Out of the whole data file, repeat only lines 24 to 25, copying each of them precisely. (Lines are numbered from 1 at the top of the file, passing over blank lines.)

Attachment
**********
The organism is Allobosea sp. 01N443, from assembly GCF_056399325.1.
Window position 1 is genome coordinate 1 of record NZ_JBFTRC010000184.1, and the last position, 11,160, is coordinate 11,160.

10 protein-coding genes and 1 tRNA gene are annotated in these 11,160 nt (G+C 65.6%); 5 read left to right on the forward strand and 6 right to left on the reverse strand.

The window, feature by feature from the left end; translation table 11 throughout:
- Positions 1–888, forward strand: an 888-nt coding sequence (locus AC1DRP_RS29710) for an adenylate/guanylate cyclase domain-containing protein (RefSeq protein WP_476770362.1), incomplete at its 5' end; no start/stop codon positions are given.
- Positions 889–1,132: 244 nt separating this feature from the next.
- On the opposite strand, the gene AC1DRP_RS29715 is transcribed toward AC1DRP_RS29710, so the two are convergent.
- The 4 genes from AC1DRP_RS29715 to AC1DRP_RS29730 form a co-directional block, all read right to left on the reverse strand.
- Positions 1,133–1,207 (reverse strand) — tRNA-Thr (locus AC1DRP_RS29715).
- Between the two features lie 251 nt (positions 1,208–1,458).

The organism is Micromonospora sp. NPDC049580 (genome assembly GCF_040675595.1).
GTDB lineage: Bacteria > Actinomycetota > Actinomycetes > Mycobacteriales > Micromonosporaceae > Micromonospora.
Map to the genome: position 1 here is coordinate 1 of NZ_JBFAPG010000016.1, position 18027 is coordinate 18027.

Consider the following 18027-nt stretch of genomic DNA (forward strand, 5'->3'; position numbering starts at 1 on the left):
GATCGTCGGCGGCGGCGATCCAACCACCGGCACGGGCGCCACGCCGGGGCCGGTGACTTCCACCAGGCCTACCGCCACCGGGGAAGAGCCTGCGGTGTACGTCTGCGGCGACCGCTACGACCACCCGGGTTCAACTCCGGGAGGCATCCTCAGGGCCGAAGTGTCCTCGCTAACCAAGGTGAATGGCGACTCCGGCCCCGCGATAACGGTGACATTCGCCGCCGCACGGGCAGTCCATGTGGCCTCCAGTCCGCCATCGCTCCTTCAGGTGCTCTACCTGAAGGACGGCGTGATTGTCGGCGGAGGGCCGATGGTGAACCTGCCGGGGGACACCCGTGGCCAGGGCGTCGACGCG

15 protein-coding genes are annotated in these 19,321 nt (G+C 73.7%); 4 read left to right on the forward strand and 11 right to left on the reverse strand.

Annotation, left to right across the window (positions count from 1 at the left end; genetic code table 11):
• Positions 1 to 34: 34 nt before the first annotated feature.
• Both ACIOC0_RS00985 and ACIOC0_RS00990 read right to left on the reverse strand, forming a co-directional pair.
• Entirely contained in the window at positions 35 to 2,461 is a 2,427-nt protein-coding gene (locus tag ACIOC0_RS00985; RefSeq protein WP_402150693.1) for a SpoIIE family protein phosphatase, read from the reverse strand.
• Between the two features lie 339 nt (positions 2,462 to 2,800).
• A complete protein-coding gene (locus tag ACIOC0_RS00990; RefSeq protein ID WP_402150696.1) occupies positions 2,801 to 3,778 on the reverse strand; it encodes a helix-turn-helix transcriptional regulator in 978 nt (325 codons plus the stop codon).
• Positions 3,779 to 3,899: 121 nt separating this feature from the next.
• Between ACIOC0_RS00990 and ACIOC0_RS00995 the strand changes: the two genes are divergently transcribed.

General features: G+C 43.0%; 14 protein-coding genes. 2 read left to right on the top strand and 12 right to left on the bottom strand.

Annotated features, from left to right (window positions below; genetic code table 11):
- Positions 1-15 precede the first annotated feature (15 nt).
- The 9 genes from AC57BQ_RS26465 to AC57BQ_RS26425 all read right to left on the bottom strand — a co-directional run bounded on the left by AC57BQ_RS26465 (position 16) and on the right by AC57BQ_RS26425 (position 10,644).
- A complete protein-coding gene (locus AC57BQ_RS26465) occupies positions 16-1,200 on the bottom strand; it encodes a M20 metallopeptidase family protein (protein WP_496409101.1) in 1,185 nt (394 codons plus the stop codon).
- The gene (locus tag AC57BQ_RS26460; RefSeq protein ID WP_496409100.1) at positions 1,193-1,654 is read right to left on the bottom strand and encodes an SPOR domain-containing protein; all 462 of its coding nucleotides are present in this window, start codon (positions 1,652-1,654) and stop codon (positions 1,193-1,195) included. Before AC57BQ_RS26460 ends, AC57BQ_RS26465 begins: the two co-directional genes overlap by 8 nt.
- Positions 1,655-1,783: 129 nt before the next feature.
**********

• Between ACIOC0_RS00990 and ACIOC0_RS00995 the strand changes: the two genes are divergently transcribed.

General features: G+C 43.0%; 14 protein-coding genes. 2 read left to right on the top strand and 12 right to left on the bottom strand.